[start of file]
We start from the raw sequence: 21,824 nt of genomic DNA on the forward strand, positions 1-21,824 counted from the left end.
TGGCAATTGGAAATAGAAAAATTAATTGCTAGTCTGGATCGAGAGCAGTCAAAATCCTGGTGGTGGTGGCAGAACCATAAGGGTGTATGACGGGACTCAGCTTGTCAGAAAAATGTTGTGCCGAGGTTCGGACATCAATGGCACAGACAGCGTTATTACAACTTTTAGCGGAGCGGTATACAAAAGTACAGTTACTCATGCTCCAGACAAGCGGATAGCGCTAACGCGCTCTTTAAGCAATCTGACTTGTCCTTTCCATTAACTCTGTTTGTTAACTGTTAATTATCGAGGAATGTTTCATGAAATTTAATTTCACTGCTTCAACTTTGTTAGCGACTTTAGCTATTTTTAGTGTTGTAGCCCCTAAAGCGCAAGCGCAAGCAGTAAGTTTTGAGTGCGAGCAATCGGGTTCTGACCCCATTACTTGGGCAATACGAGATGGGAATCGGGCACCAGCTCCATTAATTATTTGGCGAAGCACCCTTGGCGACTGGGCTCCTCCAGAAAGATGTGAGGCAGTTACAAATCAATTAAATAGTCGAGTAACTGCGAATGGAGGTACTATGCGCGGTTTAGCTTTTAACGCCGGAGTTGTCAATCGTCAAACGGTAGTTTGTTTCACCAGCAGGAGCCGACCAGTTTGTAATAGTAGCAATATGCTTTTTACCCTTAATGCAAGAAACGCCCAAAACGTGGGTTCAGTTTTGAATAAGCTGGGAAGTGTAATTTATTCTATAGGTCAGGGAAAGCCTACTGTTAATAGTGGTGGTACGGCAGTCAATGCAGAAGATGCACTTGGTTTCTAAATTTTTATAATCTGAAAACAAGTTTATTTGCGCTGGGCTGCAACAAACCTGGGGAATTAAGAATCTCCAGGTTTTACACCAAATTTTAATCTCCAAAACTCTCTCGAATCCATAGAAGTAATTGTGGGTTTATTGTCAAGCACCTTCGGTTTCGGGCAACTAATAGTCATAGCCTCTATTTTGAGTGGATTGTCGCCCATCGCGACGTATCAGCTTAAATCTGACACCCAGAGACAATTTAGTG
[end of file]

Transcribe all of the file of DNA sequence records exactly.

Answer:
We start from the raw sequence: 21,824 nt of genomic DNA on the forward strand, positions 1-21,824 counted from the left end.
TGGCAATTGGAAATAGAAAAATTAATTGCTAGTCTGGATCGAGAGCAGTCAAAATCCTGGTGGTGGTGGCAGAACCATAAGGGTGTATGACGGGACTCAGCTTGTCAGAAAAATGTTGTGCCGAGGTTCGGACATCAATGGCACAGACAGCGTTATTACAACTTTTAGCGGAGCGGTATACAAAAGTACAGTTACTCATGCTCCAGACAAGCGGATAGCGCTAACGCGCTCTTTAAGCAATCTGACTTGTCCTTTCCATTAACTCTGTTTGTTAACTGTTAATTATCGAGGAATGTTTCATGAAATTTAATTTCACTGCTTCAACTTTGTTAGCGACTTTAGCTATTTTTAGTGTTGTAGCCCCTAAAGCGCAAGCGCAAGCAGTAAGTTTTGAGTGCGAGCAATCGGGTTCTGACCCCATTACTTGGGCAATACGAGATGGGAATCGGGCACCAGCTCCATTAATTATTTGGCGAAGCACCCTTGGCGACTGGGCTCCTCCAGAAAGATGTGAGGCAGTTACAAATCAATTAAATAGTCGAGTAACTGCGAATGGAGGTACTATGCGCGGTTTAGCTTTTAACGCCGGAGTTGTCAATCGTCAAACGGTAGTTTGTTTCACCAGCAGGAGCCGACCAGTTTGTAATAGTAGCAATATGCTTTTTACCCTTAATGCAAGAAACGCCCAAAACGTGGGTTCAGTTTTGAATAAGCTGGGAAGTGTAATTTATTCTATAGGTCAGGGAAAGCCTACTGTTAATAGTGGTGGTACGGCAGTCAATGCAGAAGATGCACTTGGTTTCTAAATTTTTATAATCTGAAAACAAGTTTATTTGCGCTGGGCTGCAACAAACCTGGGGAATTAAGAATCTCCAGGTTTTACACCAAATTTTAATCTCCAAAACTCTCTCGAATCCATAGAAGTAATTGTGGGTTTATTGTCAAGCACCTTCGGTTTCGGGCAACTAATAGTCATAGCCTCTATTTTGAGTGGATTGTCGCCCATCGCGACGTATCAGCTTAAATCTGACACCCAGAGACAATTTAGTG